Military Wiki
No. 97 (Straits Settlements) Squadron RAF
Active 1917 to 1920
1935 to 1956
1959 to 1967
Country United Kingdom
Branch Royal Air Force
Motto(s) Achieve your aim
Squadron Badge heraldry An ogress pierced by an arrow, point downwards

No. 97 (Straits Settlements) Squadron, was a Royal Air Force squadron formed on 1 December 1917 at Waddington, Lincolnshire.

World War I

The squadron was initially a training unit until moving to Netheravon in March 1918, and re-equipping with the Handley Page O/400 heavy bomber.[citation needed] The squadron served in France for the remainder of the war.

Between the Wars

From 17 November 1918, 97 Squadron was based at RAF Saint Inglevert, departing on 4 March 1919,[1] and re-equipping with the Airco DH.10. The squadron was later posted to India, where it remained until disbanding on 1 April 1920, after being re-numbered No. 60 squadron.

The squadron reformed on 16 September 1935 at RAF Catfoss, and was equipped with the Handley Page Heyford.

World War II

97 Squadron Avro Manchester at RAF Coningsby

The squadron was disbanded again in April 1940.

The squadron reformed again on 25 February 1941 at Waddington, and was equipped with the Avro Manchester bomber. Later the squadron was re-equipped with the Avro Lancaster, and in April 1943 became a pathfinder force squadron.


In July 1946, the squadron re-equipped with the Avro Lincoln, and remained operational until disbanding at Hemswell on 1 January 1956.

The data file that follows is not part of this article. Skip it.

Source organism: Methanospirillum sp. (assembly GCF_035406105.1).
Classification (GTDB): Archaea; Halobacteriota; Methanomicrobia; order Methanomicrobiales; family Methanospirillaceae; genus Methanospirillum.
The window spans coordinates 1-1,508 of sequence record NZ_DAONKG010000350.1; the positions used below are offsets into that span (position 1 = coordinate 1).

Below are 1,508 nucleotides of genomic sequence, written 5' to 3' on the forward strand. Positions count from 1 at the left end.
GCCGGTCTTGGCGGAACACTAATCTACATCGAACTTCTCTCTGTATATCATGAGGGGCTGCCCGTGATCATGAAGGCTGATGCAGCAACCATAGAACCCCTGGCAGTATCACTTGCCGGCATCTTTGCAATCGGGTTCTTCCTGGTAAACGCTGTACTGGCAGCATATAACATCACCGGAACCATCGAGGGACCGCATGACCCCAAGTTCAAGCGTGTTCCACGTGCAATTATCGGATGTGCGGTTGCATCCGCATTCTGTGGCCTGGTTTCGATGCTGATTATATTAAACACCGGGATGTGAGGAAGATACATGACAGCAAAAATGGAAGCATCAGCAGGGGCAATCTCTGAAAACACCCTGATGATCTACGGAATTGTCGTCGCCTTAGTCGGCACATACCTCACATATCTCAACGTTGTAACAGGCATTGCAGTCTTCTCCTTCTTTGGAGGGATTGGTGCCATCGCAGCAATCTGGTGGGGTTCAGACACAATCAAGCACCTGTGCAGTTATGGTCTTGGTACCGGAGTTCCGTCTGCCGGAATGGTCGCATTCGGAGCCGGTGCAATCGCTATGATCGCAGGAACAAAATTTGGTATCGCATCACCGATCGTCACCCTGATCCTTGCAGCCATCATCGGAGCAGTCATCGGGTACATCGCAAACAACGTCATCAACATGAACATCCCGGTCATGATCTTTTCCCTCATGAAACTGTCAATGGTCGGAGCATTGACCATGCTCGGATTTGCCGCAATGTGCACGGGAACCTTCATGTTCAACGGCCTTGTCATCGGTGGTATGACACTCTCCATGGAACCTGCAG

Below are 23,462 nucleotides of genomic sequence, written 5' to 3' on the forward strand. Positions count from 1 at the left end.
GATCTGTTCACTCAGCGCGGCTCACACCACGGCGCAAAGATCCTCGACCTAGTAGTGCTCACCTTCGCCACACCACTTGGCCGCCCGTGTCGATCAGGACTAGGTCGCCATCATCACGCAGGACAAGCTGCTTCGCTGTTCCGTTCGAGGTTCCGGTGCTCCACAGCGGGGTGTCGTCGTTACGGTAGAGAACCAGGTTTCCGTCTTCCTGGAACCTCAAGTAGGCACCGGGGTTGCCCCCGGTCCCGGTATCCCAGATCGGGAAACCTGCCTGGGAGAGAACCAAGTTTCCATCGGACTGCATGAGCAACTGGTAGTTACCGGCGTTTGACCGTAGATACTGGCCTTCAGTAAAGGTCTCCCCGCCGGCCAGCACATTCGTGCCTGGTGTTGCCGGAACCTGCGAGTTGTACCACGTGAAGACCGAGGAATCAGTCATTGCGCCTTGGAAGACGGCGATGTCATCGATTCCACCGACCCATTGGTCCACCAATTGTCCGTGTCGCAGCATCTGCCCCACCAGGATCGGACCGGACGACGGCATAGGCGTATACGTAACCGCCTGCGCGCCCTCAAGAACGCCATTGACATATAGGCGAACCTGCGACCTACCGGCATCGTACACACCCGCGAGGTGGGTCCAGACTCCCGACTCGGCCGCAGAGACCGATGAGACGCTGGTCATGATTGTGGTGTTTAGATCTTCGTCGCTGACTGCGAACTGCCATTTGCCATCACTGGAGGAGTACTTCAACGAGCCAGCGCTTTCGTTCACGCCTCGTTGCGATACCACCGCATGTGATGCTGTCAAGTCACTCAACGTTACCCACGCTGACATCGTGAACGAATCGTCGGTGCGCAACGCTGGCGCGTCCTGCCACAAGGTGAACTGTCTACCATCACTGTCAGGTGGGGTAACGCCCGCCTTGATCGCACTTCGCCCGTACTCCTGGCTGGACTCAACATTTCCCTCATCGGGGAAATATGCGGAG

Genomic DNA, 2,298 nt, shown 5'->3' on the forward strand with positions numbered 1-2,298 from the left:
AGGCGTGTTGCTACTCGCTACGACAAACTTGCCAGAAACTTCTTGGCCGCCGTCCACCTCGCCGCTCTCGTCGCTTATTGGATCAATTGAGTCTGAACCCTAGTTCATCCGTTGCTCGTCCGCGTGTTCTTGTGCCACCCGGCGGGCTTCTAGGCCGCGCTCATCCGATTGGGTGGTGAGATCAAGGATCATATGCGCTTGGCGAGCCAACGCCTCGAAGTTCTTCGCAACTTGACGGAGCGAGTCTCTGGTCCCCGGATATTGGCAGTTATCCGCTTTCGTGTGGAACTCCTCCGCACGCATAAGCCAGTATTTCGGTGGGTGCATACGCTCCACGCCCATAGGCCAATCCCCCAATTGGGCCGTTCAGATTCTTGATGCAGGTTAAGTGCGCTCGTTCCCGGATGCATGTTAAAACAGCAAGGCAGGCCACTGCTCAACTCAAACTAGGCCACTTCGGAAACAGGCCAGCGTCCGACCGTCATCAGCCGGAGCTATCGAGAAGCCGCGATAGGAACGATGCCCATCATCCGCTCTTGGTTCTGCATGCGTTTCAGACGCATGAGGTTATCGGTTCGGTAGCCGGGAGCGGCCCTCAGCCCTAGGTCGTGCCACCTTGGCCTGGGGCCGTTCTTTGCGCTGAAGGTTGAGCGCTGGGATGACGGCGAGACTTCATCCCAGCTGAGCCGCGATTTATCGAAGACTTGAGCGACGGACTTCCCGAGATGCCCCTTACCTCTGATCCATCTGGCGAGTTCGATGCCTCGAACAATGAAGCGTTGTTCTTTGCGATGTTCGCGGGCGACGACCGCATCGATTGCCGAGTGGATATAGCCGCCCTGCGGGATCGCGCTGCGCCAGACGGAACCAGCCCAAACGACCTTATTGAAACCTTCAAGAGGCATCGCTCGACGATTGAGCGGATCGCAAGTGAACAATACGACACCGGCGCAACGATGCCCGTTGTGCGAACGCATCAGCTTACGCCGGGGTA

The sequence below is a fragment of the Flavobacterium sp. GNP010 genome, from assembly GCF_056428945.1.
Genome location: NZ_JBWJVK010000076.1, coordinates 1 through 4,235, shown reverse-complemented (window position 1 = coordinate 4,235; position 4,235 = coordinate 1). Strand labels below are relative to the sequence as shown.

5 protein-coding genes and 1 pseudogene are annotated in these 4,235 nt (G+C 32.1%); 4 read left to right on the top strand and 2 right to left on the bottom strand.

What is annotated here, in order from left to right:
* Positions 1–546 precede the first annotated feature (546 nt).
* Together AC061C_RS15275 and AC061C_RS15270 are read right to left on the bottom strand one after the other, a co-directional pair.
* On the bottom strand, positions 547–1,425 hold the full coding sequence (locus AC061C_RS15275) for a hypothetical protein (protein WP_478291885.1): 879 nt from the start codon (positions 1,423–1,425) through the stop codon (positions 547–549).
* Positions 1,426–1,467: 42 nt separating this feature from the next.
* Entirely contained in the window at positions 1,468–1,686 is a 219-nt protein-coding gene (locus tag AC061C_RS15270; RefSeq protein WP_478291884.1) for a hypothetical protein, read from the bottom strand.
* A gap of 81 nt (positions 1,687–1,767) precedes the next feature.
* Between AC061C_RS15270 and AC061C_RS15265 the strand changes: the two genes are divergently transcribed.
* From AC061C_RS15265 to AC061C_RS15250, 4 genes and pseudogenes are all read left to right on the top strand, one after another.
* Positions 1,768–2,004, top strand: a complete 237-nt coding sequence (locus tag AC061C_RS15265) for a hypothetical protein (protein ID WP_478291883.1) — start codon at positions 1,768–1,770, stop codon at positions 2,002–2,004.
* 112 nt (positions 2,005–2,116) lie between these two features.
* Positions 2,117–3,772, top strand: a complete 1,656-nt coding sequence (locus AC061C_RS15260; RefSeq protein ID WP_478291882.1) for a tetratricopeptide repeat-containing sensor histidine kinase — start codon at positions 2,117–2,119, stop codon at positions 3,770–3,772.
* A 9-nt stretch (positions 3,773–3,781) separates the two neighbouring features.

The squadron was reformed - as 97(SM) Sqn. - on 1 December 1959 as one of 20 Strategic Missile (SM) squadrons associated with Project Emily. The squadron was equipped with three Thor Intermediate range ballistic missiles. and based at RAF Hemswell.

In October 1962, during the Cuban missile crisis, the squadron was kept at full readiness, with the missiles aimed at strategic targets in the USSR. The squadron was disbanded on 24 May 1963 when the Thor Program in Britain was terminated.

The squadron was then reformed again, via the re-numbering of No. 151 Squadron, disbanding for the final time on 2 January 1967.


  1. "Saint-Inglevert" (in French). Old Anciens Aerodromes. Retrieved 18 March 2011. 

See also

External links

This page uses Creative Commons Licensed content from Wikipedia (view authors).